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1: The Turtles Win Class Action Certification In SiriusXM Copyright Lawsuit, Opening Door For Others
First off today, Nomi Prins at Forbes reports that The Turtles have won yet another victory in their battle against satellite radio provider SiriusXM in that a judge how now certified the case as a class action lawsuit, enabling other songwriters of pre-1972 sound recordings to to join in.
The Turtles are best known for their 1967 hit song Happy Together and have vested the rights to their recordings in a company known was Flo & Eddie Inc. That company filed suit against SiriusXM alleging that it was playing its music without paying royalties for the recordings. SiriusXM claimed that no such royalties were owed since pre-1972 sound recordings are controlled under state law, not federal copyright protection. However, a California judge agreed that the broadcast of the music without a license was an infringement and has now authorized the case to move forward as a class action lawsuit.
The judge decided that it would be inefficient for thousands of smaller songwriters to have to file separate lawsuits and that the case was not preempted by another lawsuit by the major record labels. The news also bodes poorly for Pandora, which is facing a similar lawsuit from Flo & Eddie Inc. Pandora is currently appealing a decision that its streaming of The Turtles’ music was an infringement and the group wish to make that one a class action case as well.
Next up today, Andrew Flanagan at Billboard reports that the National Music Publishers Association, a group that represents some 26 music publishers, has filed a lawsuit against Wolfgang’s Vault, a site that is a purveyor of concert memorabilia, including DVDs, CDs and downloads of concert recordings.
According to the lawsuit, some of the sources from which Wolfgang’s Vault has acquired its recordings did not include the rights to sell those recordings and that the company lacks the needed licenses to sell copies of and stream the tracks.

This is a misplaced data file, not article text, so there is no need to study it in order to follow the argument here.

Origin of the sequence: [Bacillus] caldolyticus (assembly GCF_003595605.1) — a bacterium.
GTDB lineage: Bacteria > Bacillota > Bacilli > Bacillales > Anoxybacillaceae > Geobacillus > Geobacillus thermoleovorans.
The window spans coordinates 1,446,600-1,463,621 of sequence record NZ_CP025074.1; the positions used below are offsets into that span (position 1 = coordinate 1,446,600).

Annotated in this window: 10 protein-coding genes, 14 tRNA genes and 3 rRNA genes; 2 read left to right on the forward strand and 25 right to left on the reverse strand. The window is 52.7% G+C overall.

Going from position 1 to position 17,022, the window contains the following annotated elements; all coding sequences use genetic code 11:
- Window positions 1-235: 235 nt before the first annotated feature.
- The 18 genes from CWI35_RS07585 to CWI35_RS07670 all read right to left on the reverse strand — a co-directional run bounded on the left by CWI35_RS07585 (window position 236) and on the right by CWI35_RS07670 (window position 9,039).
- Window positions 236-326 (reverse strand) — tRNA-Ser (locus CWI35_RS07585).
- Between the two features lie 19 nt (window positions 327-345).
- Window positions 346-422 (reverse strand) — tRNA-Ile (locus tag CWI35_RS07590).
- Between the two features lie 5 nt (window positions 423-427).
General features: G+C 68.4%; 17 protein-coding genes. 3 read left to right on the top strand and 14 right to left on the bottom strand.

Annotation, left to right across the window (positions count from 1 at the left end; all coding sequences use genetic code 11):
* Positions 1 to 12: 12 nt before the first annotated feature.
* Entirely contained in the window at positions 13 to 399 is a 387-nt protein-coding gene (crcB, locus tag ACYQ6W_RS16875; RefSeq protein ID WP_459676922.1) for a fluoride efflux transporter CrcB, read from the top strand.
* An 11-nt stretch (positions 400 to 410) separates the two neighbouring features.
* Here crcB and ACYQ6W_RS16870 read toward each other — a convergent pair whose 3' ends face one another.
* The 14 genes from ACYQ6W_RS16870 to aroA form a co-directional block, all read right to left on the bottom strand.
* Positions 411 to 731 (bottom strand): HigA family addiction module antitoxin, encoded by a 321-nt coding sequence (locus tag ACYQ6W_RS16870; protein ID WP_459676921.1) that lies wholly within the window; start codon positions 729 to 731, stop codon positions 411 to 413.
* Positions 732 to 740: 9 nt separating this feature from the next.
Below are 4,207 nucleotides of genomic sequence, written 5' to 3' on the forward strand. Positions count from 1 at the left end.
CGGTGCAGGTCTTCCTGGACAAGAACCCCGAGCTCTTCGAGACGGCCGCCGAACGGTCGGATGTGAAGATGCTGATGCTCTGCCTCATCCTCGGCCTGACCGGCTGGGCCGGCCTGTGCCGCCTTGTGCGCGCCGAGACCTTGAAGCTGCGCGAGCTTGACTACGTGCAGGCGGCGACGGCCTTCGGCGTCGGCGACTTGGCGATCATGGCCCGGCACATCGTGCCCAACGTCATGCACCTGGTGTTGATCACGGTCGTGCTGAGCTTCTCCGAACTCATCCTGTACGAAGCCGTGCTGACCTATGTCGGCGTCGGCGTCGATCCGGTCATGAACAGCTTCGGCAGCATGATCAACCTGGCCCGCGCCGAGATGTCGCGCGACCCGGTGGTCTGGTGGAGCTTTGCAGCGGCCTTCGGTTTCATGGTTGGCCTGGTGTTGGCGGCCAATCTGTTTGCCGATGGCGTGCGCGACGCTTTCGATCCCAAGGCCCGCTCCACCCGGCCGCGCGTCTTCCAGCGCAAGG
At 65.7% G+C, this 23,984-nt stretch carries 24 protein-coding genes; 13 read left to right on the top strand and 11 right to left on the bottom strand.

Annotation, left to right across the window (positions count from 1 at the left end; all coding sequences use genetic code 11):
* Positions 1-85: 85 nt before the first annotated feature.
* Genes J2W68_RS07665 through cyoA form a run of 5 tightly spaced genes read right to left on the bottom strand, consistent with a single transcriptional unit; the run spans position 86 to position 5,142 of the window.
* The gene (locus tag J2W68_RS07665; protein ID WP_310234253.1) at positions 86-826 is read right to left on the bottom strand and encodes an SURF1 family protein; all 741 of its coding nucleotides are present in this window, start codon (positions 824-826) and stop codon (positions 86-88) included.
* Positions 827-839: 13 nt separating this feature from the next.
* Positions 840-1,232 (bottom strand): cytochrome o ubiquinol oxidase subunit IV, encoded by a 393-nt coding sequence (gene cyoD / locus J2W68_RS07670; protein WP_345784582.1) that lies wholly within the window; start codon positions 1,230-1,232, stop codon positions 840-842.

Wolfgang’s Vault was previously sued in 2006 by various artists on similar grounds. That lawsuit ended in a settlement. The CEO of Wolfgang’s Vault said in 2011 that they hold all of the needed copyrights and licenses to sell and stream what they do and that many of the rights they had were expanded in the previous settlement.
Finally today, Ernesto at Torrentfreak writes that unsealed records in the RIAA’s case against the “relaunch” of Grooveshark shows that the record industry has called out content delivery network CloudFlare for helping the site protect itself and hosting provider LeaseWeb allegedly being a piracy-friendly host.
Recently the original Grooveshark music streaming service settled a lawsuit with the record labels by shuttering, handing over its trademarks and agreeing got pay $50 million. However, another group launched a new Grooveshark site, which was really a re-skin of an existing music streaming site, only to be sued by the RIAA for copyright and trademark infringement. That lawsuit resulted in a successful seizure of the new Grooveshark’s domain though it has since moved to a new URL.
The original motions were filed under seal but the RIAA has requested that they be unsealed, to which the judge agreed. The unsealed motions not only outline the case against the new Grooveshark but also take to task Cloudflare, which the labels accuse of assisting it in staying hidden and refusing to disconnect the service after leaning that it is engaged in widespread infringement, and hosting provider LeaseWeb. CloudFlare claims it is merely an intermediary and not obligate to disconnect Grooveshark’s account, LeaseWeb has not responded. Neither company was named as a defendant.
That’s it for the three count today. We will be back tomorrow with three more copyright links. If you have a link that you want to suggest a link for the column or have any proposals to make it better. Feel free to leave a comment or send me an email. I hope to hear from you.